Today, racism seems to be on the hot seat more than ever in our society; what some deem incredibly racist, others let pass by them, and visa versa. Where is the line drawn? For some, Native American costumes can be racist, but for others they aren’t. How should we judge racism, and to what extent should we do something about it?

    Kathryn C. Period 3

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  42. Ahmad Zaidi
    Period 6
    First of all I never get why it is offensive to portray as an African American when there is no problem when someone dresses up as a white guy. In my opinion making a big fuss over things like these is racism in reality because you are singling out a single race and saying that dressing up as them is offensive. If people just treat African Americans like they would treat white people and just take a Halloween costume as such instead of making it into a big racism issue then nobody would get offended by it. It is the fact that we have this issue of American so sensitive that people get offended over small thing. For example would a white person be offended if someone dressed as a white guy and the answer is no because we have not made racism issues out of white people so nobody is as sensitive.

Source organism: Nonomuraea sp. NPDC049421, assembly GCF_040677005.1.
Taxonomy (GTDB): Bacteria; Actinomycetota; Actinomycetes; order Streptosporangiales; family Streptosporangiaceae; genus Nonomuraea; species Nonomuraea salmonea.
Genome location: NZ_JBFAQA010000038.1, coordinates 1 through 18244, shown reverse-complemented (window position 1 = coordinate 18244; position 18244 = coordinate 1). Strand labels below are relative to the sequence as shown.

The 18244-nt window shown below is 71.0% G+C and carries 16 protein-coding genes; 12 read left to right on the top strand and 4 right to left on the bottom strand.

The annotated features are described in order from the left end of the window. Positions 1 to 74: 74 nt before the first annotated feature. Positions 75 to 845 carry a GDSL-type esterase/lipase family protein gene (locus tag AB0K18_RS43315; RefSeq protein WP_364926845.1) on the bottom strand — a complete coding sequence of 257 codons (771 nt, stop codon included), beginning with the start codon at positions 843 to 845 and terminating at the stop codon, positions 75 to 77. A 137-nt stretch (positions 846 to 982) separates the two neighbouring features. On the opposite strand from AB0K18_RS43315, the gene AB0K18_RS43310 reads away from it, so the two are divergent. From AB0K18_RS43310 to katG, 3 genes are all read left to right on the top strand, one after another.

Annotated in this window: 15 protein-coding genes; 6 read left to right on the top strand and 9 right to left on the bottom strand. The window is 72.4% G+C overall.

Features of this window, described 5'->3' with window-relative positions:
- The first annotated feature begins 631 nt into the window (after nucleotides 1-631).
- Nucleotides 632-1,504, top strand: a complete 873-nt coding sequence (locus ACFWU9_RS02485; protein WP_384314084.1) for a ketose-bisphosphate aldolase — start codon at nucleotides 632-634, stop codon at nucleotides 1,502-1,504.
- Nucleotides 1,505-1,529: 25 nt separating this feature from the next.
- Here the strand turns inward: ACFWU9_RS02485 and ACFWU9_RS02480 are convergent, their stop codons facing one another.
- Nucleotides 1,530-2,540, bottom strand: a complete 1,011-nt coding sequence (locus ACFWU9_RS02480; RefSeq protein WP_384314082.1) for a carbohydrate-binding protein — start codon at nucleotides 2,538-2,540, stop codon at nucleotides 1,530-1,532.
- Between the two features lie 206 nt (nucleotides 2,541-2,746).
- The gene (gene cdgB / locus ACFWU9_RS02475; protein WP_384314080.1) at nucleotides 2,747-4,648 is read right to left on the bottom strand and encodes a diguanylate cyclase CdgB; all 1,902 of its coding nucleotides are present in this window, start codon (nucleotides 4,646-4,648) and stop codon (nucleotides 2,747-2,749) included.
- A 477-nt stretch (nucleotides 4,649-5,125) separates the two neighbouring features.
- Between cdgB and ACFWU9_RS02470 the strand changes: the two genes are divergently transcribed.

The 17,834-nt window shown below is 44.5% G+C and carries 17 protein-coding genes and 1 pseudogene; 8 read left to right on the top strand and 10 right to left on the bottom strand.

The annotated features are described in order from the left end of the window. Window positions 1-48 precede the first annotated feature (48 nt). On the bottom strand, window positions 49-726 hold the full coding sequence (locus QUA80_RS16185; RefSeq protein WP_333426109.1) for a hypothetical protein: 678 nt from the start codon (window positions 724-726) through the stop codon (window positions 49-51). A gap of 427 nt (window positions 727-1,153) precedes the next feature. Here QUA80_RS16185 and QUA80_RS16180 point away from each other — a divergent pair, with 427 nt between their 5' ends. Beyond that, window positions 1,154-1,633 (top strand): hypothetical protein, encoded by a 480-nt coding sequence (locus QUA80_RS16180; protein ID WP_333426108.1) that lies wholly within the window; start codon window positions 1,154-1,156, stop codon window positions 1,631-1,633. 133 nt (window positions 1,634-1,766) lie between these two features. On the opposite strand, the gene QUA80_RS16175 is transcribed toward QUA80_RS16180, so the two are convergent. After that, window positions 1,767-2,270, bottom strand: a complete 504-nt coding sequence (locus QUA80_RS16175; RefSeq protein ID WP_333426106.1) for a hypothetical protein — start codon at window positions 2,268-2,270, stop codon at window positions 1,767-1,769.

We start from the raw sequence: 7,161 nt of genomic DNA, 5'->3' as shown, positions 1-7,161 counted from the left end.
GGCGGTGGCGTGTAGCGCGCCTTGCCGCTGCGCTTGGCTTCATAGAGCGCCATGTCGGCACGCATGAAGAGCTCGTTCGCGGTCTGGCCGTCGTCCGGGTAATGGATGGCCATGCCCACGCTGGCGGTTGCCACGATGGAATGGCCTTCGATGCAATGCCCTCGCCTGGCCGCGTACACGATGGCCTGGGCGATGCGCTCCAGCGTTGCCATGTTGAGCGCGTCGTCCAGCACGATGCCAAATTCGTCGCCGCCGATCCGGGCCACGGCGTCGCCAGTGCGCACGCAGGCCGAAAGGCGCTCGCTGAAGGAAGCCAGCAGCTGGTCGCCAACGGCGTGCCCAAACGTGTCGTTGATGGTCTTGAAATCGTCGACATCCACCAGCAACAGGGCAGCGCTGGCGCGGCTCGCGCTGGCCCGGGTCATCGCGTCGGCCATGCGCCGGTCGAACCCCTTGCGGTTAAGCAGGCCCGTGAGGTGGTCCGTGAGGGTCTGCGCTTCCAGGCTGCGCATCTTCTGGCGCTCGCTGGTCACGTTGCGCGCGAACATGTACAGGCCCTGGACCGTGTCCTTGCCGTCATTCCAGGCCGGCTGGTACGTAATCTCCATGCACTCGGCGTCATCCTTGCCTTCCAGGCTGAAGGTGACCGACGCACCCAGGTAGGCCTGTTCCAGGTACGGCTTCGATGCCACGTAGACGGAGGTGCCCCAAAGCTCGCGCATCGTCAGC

ReplyDelete
    Replies
    1. Jonathan W

      I agree; it's not really logical that people would get so offended about this. People just need to take a different perspective, and they'd see that this isn't really an issue.

      Delete
  43. Jake Swanson
    Period 2